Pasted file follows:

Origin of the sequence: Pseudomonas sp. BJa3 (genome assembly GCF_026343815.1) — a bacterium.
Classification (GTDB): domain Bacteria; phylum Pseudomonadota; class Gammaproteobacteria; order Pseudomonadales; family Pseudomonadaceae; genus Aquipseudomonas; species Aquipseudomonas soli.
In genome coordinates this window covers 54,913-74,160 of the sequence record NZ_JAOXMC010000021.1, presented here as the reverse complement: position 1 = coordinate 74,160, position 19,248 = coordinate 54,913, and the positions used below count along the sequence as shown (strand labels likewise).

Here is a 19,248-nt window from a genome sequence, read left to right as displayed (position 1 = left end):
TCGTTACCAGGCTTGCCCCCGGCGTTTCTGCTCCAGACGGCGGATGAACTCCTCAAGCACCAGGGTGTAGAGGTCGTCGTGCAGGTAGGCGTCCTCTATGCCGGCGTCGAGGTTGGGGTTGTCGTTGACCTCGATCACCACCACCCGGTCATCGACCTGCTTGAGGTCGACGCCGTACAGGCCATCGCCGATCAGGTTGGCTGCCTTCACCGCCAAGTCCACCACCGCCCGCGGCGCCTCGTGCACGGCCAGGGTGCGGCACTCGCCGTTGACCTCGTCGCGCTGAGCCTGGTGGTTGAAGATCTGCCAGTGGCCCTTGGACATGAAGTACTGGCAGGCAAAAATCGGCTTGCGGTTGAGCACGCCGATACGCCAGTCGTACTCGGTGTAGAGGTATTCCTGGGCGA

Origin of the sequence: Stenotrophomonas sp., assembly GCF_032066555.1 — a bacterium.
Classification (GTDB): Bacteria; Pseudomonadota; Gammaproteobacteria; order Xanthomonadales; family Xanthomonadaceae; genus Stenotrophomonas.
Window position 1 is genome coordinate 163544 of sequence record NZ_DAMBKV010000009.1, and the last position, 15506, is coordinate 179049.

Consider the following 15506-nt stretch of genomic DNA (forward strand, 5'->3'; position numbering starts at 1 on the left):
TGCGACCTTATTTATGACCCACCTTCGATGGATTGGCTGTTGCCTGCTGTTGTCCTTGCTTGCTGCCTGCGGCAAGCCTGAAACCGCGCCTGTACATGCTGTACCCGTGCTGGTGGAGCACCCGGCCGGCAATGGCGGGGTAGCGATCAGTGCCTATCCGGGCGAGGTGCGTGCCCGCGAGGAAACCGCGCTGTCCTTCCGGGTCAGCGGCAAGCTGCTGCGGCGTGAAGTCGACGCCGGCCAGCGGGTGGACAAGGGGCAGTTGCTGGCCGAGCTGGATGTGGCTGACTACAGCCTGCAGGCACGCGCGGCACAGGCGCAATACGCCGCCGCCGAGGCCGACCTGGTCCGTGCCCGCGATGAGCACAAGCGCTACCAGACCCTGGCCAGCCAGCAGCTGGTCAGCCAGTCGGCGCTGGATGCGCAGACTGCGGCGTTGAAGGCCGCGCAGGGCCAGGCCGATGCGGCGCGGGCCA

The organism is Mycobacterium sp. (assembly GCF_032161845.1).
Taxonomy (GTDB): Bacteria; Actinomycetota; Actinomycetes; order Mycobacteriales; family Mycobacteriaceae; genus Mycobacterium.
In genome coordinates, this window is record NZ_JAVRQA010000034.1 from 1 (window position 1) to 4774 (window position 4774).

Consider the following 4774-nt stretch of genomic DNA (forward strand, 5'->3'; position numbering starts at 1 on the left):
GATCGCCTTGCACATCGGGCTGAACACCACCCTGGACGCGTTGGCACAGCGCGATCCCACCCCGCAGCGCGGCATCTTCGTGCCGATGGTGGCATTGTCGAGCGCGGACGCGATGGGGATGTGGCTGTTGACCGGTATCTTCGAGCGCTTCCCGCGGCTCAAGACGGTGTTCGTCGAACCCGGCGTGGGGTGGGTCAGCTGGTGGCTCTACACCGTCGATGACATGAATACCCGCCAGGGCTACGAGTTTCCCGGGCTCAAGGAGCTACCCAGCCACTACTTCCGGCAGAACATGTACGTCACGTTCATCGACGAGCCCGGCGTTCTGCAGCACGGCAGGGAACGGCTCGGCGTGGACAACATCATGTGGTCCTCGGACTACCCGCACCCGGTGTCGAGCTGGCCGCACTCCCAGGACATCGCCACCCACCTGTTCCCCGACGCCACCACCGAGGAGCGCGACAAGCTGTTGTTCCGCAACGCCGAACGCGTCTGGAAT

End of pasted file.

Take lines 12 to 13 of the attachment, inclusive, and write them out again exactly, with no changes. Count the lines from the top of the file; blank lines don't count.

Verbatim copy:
Taxonomy (GTDB): Bacteria; Actinomycetota; Actinomycetes; order Mycobacteriales; family Mycobacteriaceae; genus Mycobacterium.
In genome coordinates, this window is record NZ_JAVRQA010000034.1 from 1 (window position 1) to 4774 (window position 4774).